Tribune News Service
New Delhi, September 23
India and Turkey clashed for the second year running at the UN General Assembly’s high level session after Turkish President Recep Tayyip Erdogan described Kashmir as a “burning issue”.
Speaking at the high level segment of the UNGA, Erdogan did not name India but criticised the situation in Kashmir after the August 5, 2019, change in status and the lockdown.
India’s Permanent Representative in the UN TS Tirumurti hit back by describing his remarks as “gross interference in India’s internal affairs” and said they were “completely unacceptable”.
Turkey, he said, should learn to respect the sovereignty of other nations and reflect on its own policies more deeply.
Turkey under Erdogan has been engaged in a brutal crackdown on the minority Kurds, denies the Armenian genocide and recently converted a museum into a mosque, drawing condemnation from around the world.
Erdogan had even hinted at a plebiscite which is a red rag to India by observing that “we are in favour of solving this issue through dialogue within the framework of UN resolutions, especially in line with the expectations of the people of Kashmir”.
However, the relevant UNSC resolution asks Pakistan to first remove its troops and personnel from the region.
Erdogan rubbed a few more countries the wrong way in his speech and in case of Armenia and Azerbaijan, even named them. Last year at the same event Pakistan and Malaysian prime ministers besides Erdogan had touched on the Kashmir issue.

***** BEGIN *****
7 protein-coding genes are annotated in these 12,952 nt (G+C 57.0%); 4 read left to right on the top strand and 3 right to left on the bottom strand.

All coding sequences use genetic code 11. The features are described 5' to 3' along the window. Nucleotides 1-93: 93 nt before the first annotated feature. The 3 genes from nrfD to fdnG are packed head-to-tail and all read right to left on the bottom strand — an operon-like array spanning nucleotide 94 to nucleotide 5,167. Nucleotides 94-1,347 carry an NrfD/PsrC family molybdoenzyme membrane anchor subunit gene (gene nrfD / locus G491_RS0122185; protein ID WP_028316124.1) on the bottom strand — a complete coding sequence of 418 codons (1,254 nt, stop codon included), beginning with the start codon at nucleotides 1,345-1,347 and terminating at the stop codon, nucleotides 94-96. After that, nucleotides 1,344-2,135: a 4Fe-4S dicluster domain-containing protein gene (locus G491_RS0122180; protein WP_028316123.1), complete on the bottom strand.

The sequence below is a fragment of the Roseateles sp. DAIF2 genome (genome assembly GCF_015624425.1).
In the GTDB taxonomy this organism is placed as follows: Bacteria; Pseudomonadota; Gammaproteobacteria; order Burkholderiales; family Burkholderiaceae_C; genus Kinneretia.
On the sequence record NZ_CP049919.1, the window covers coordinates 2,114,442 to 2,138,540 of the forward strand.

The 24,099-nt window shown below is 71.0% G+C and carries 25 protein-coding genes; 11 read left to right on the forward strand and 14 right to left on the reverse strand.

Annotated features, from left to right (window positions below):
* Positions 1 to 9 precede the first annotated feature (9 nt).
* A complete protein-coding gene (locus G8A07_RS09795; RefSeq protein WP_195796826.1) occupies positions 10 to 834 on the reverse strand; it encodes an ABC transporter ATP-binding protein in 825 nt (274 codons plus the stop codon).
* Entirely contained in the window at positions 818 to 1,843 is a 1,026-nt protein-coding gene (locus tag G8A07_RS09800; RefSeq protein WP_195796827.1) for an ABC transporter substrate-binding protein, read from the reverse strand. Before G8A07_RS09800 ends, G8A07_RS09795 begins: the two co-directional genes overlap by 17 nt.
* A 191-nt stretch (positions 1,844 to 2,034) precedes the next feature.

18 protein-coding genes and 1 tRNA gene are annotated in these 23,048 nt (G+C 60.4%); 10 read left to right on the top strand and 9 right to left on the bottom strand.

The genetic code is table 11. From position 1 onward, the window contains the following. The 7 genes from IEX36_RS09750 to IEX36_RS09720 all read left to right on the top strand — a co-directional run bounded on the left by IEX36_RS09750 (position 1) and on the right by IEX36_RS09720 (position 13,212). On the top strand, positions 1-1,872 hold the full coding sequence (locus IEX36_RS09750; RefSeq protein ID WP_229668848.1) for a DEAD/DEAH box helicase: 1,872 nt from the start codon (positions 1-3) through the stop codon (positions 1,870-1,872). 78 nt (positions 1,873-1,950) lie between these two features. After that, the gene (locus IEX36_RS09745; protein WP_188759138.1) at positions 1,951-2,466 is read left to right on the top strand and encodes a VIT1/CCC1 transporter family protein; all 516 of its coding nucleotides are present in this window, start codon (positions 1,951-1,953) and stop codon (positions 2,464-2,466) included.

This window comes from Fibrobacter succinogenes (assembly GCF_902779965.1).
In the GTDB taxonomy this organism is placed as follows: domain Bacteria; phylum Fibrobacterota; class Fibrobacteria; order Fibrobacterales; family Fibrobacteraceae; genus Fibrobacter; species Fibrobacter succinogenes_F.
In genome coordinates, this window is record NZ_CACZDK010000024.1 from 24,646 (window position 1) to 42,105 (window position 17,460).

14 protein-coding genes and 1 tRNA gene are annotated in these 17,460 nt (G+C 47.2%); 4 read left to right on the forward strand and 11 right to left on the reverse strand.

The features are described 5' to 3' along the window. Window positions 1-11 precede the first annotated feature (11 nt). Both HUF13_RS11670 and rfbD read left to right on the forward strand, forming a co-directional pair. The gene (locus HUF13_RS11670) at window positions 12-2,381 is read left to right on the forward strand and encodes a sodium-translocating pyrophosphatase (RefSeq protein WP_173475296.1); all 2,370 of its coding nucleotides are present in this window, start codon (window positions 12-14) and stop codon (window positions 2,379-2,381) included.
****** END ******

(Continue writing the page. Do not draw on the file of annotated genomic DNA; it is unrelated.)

Prime Minister Narendra Modi showed United Nations the mirror and urged it to take a long, hard look at its “crisis of confidence” while ratcheting up the call for a new template of multilateralism that “reflects today’s realities” on Day One of the United Nations high-level week being live-streamed to the world from the UN headquarters in New York City.
Meanwhile, PM Modi renewed his call for reforming the UN’s structures during a four-minute video address.
“We cannot fight today’s challenges with outdated structures and without comprehensive reforms. The UN faces a crisis of confidence,” he said in a pre-recorded message.
“For today’s interconnected world, we need a reformed multilateralism that reflects today’s realities, gives voice to all stakeholders, addresses contemporary challenges and focuses on human welfare,” he added.
The PM was speaking at a special session to commemorate UNGA’s 75th anniversary. He will make a substantial address at the UNGA on Saturday.
The high level segment of the UNGA will see a record number of world leaders delivering their addresses via pre-recorded video tapes. In normal times, many of them would have deputed their Permanent Representatives at the UN or ministers to speak on their nation’s behalf.
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